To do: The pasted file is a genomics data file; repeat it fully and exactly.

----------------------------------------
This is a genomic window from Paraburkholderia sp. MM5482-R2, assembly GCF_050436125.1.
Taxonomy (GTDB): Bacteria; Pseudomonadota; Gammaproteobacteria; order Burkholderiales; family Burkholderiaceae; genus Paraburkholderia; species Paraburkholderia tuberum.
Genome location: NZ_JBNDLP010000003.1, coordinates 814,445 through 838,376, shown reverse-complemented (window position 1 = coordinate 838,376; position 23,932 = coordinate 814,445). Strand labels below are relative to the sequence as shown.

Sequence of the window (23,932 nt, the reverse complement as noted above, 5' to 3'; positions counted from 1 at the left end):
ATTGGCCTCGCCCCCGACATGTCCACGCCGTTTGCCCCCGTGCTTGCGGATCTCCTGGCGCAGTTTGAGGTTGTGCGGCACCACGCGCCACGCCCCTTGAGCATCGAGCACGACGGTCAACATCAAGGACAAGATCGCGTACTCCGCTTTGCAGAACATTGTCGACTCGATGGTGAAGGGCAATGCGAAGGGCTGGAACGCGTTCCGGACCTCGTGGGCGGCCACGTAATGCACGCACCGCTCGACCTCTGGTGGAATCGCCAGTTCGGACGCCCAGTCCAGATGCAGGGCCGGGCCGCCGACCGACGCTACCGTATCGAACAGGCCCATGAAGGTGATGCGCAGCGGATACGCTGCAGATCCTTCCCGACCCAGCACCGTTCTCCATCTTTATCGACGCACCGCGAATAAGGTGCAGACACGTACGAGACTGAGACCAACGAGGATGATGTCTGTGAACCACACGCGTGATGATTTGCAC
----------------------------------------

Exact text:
This is a genomic window from Paraburkholderia sp. MM5482-R2, assembly GCF_050436125.1.
Taxonomy (GTDB): Bacteria; Pseudomonadota; Gammaproteobacteria; order Burkholderiales; family Burkholderiaceae; genus Paraburkholderia; species Paraburkholderia tuberum.
Genome location: NZ_JBNDLP010000003.1, coordinates 814,445 through 838,376, shown reverse-complemented (window position 1 = coordinate 838,376; position 23,932 = coordinate 814,445). Strand labels below are relative to the sequence as shown.

Sequence of the window (23,932 nt, the reverse complement as noted above, 5' to 3'; positions counted from 1 at the left end):
ATTGGCCTCGCCCCCGACATGTCCACGCCGTTTGCCCCCGTGCTTGCGGATCTCCTGGCGCAGTTTGAGGTTGTGCGGCACCACGCGCCACGCCCCTTGAGCATCGAGCACGACGGTCAACATCAAGGACAAGATCGCGTACTCCGCTTTGCAGAACATTGTCGACTCGATGGTGAAGGGCAATGCGAAGGGCTGGAACGCGTTCCGGACCTCGTGGGCGGCCACGTAATGCACGCACCGCTCGACCTCTGGTGGAATCGCCAGTTCGGACGCCCAGTCCAGATGCAGGGCCGGGCCGCCGACCGACGCTACCGTATCGAACAGGCCCATGAAGGTGATGCGCAGCGGATACGCTGCAGATCCTTCCCGACCCAGCACCGTTCTCCATCTTTATCGACGCACCGCGAATAAGGTGCAGACACGTACGAGACTGAGACCAACGAGGATGATGTCTGTGAACCACACGCGTGATGATTTGCAC